Study: Video Game Players Show Greater Brain Activity and Decision Making – College of Arts and Sciences, Press Releases, University Research, Georgia State University

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“Our work provides some answers on that,” Dhamala said. “Video game playing can effectively be used for training — for example, decision-making efficiency training and therapeutic interventions — once the relevant brain networks are identified.” Dhamala was the adviser for Tim Jordan, the lead author of the paper, who offered a personal example of how such research could inform the use of video games for training the brain.

A recent study by Georgia State University researchers found that regular video game players have improved sensorimotor decision-making abilities and increased brain activity compared to non-players. The study’s authors, who employed functional magnetic resonance imaging (FMRI), said the results point to the possibility of using video games as a training aid for perceptual decision-making. The majority of our youth play video games for more than three hours per week, but the positive effects on cognition and decision-making are still unclear, according to the study’s lead author, associate professor Mukesh Dhamala of Georgia State University’s Department of Physics and Astronomy and Neuroscience Institute.

Highlights

  • The subjects laid inside an FMRI machine with a mirror that allowed them to see a cue immediately followed by a display of moving dots. Participants were asked to press a button in their right or left hand to indicate the direction the dots were moving, or resist pressing either button if there was no directional movement.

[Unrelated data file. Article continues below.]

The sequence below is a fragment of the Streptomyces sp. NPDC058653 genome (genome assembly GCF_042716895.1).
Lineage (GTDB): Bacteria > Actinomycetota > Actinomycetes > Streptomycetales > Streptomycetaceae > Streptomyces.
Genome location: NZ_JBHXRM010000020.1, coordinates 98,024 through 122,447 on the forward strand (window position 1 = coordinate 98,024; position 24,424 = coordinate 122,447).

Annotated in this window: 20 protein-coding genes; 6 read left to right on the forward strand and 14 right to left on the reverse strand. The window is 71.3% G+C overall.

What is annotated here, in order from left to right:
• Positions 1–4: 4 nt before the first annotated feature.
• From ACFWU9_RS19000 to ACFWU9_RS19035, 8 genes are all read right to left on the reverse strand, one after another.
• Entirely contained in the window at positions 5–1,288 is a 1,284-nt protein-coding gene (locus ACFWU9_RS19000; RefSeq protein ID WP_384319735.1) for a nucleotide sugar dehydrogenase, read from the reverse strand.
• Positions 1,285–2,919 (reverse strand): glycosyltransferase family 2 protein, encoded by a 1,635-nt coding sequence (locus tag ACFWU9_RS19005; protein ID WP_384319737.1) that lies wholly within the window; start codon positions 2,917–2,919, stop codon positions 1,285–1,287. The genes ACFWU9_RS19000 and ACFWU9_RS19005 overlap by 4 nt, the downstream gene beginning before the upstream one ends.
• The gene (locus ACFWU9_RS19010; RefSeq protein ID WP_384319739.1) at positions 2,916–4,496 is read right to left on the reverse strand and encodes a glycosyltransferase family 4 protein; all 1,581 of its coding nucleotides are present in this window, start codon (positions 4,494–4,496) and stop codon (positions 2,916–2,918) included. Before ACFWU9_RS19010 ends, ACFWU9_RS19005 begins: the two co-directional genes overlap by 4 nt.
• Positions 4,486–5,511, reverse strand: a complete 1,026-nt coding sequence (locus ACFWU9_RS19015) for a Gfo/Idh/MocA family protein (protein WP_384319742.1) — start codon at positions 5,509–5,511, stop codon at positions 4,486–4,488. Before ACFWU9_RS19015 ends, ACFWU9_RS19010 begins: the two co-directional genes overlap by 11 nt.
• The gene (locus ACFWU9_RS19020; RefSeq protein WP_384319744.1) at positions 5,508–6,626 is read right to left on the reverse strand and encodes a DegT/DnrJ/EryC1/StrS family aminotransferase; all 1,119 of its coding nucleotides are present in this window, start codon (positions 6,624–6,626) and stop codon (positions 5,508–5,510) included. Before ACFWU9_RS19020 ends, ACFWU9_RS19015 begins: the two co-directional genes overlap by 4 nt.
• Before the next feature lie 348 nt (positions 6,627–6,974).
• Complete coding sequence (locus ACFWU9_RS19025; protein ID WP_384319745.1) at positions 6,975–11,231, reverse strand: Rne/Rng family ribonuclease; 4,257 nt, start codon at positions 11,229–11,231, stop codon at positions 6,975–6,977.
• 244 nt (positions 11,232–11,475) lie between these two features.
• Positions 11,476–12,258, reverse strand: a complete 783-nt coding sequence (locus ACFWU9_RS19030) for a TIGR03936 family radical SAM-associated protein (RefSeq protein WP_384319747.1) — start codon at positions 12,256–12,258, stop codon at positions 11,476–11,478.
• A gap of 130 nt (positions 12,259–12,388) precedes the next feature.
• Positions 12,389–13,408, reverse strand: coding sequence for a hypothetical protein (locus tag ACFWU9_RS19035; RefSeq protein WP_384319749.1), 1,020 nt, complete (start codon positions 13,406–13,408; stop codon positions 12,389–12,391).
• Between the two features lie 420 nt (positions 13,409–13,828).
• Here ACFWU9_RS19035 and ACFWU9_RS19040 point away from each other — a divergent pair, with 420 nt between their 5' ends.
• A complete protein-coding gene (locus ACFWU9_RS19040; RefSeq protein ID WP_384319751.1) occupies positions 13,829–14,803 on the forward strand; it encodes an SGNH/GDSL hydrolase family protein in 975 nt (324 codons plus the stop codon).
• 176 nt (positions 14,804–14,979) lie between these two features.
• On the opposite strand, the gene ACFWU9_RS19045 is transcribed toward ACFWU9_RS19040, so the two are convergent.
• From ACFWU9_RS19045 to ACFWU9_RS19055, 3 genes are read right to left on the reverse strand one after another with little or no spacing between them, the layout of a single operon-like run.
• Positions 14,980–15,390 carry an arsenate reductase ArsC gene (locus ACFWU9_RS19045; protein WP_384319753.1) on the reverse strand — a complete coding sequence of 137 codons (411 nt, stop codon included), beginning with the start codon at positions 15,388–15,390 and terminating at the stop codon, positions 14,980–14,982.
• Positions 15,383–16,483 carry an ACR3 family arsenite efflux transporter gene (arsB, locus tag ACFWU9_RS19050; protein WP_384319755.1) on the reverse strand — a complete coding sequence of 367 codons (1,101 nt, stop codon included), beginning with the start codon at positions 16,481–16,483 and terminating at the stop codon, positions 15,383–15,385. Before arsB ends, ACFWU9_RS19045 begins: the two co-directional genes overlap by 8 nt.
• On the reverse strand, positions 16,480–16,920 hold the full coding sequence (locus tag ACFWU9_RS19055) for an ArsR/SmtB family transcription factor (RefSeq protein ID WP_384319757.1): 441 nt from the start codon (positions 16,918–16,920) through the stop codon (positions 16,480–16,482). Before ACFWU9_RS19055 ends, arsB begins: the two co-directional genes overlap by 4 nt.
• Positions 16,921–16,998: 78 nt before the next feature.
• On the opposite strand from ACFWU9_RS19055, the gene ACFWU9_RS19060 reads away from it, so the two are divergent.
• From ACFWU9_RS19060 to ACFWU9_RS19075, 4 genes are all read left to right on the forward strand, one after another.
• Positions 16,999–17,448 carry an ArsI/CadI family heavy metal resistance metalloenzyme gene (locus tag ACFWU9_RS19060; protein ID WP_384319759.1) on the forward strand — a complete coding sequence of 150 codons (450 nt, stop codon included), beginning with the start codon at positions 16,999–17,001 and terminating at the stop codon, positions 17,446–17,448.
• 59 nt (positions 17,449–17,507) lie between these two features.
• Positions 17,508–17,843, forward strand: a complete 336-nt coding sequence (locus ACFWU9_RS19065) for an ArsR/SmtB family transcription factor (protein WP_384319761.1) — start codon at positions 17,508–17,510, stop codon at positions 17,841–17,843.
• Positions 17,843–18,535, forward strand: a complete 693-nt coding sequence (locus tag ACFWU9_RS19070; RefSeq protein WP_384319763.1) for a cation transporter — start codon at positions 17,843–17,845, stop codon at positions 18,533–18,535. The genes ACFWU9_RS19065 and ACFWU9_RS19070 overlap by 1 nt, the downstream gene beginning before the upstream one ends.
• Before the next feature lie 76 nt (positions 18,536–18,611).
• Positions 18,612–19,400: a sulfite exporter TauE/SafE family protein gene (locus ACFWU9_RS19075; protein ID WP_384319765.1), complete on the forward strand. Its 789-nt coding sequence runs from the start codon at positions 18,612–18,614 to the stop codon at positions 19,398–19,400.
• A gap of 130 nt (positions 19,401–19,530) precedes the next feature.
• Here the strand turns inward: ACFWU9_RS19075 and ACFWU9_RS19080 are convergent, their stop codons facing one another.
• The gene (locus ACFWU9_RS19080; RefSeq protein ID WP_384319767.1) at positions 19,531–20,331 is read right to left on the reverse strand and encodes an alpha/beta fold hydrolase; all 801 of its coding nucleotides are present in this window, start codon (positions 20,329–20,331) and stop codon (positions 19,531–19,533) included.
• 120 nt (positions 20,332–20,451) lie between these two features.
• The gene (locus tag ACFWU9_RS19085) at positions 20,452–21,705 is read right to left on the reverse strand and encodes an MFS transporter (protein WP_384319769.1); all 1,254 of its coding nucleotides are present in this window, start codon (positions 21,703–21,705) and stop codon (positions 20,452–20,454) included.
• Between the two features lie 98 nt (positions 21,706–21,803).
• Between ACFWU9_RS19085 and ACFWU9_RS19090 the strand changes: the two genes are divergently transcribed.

• Jordan, who received a Ph.D. in physics and astronomy from Georgia State in 2021, had weak vision in one eye as a child. As part of a research study when he was about 5, he was asked to cover his good eye and play video games as a way to strengthen the vision in the weak one. Jordan credits video game training with helping him go from legally blind in one eye to building strong capacity for visual processing, allowing him to eventually play lacrosse and paintball. He is now a postdoctoral researcher at UCLA.

“This lack of speed-accuracy trade-off would indicate video game playing as a good candidate for cognitive training as it pertains to decision-making,” the authors wrote. The paper, “Video Game Players Have Improved Decision-Making Abilities and Enhanced Brain Activities,” was published in the journal Neuroimage: Reports.

“These results indicate that video game playing potentially enhances several of the subprocesses for sensation, perception and mapping to action to improve decision-making skills,” the authors wrote. “These findings begin to illuminate how video game playing alters the brain in order to improve task performance and their potential implications for increasing task-specific activity.” The study also notes there was no trade-off between speed and accuracy of response — the video game players were better on both measures.

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